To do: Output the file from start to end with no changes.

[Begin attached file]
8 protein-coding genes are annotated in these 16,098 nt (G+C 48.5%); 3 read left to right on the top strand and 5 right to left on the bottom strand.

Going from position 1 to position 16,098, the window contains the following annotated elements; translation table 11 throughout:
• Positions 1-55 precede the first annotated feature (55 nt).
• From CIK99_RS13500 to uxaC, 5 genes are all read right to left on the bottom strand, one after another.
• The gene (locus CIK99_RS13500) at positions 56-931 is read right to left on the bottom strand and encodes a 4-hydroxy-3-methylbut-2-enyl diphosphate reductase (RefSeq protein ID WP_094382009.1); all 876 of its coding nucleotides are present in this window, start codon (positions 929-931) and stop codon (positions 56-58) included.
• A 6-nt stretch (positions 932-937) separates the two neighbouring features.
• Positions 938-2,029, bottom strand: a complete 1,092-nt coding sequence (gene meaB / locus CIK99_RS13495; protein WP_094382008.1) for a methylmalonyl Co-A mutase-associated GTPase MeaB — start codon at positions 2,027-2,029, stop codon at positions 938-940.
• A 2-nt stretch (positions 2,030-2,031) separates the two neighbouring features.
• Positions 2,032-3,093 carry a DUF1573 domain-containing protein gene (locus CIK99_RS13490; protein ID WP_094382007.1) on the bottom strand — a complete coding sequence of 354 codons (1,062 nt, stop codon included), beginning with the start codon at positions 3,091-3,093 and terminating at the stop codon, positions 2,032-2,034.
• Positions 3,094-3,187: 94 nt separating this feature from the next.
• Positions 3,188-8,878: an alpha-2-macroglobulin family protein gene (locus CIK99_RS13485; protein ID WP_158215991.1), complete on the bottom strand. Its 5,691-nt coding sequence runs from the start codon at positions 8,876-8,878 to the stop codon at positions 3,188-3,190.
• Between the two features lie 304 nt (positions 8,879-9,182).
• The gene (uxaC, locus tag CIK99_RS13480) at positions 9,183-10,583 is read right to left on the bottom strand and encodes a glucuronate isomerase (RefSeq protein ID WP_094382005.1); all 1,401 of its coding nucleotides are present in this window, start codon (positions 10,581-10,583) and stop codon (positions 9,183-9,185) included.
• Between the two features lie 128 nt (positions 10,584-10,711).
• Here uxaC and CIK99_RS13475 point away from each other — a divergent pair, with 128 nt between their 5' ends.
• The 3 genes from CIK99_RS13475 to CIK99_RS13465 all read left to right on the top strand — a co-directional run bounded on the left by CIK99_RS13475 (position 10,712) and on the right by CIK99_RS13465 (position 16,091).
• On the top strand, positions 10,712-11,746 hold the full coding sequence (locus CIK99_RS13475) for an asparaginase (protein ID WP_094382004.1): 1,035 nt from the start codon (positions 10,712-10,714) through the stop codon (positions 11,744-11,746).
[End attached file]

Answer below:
8 protein-coding genes are annotated in these 16,098 nt (G+C 48.5%); 3 read left to right on the top strand and 5 right to left on the bottom strand.

Going from position 1 to position 16,098, the window contains the following annotated elements; translation table 11 throughout:
• Positions 1-55 precede the first annotated feature (55 nt).
• From CIK99_RS13500 to uxaC, 5 genes are all read right to left on the bottom strand, one after another.
• The gene (locus CIK99_RS13500) at positions 56-931 is read right to left on the bottom strand and encodes a 4-hydroxy-3-methylbut-2-enyl diphosphate reductase (RefSeq protein ID WP_094382009.1); all 876 of its coding nucleotides are present in this window, start codon (positions 929-931) and stop codon (positions 56-58) included.
• A 6-nt stretch (positions 932-937) separates the two neighbouring features.
• Positions 938-2,029, bottom strand: a complete 1,092-nt coding sequence (gene meaB / locus CIK99_RS13495; protein WP_094382008.1) for a methylmalonyl Co-A mutase-associated GTPase MeaB — start codon at positions 2,027-2,029, stop codon at positions 938-940.
• A 2-nt stretch (positions 2,030-2,031) separates the two neighbouring features.
• Positions 2,032-3,093 carry a DUF1573 domain-containing protein gene (locus CIK99_RS13490; protein ID WP_094382007.1) on the bottom strand — a complete coding sequence of 354 codons (1,062 nt, stop codon included), beginning with the start codon at positions 3,091-3,093 and terminating at the stop codon, positions 2,032-2,034.
• Positions 3,094-3,187: 94 nt separating this feature from the next.
• Positions 3,188-8,878: an alpha-2-macroglobulin family protein gene (locus CIK99_RS13485; protein ID WP_158215991.1), complete on the bottom strand. Its 5,691-nt coding sequence runs from the start codon at positions 8,876-8,878 to the stop codon at positions 3,188-3,190.
• Between the two features lie 304 nt (positions 8,879-9,182).
• The gene (uxaC, locus tag CIK99_RS13480) at positions 9,183-10,583 is read right to left on the bottom strand and encodes a glucuronate isomerase (RefSeq protein ID WP_094382005.1); all 1,401 of its coding nucleotides are present in this window, start codon (positions 10,581-10,583) and stop codon (positions 9,183-9,185) included.
• Between the two features lie 128 nt (positions 10,584-10,711).
• Here uxaC and CIK99_RS13475 point away from each other — a divergent pair, with 128 nt between their 5' ends.
• The 3 genes from CIK99_RS13475 to CIK99_RS13465 all read left to right on the top strand — a co-directional run bounded on the left by CIK99_RS13475 (position 10,712) and on the right by CIK99_RS13465 (position 16,091).
• On the top strand, positions 10,712-11,746 hold the full coding sequence (locus CIK99_RS13475) for an asparaginase (protein ID WP_094382004.1): 1,035 nt from the start codon (positions 10,712-10,714) through the stop codon (positions 11,744-11,746).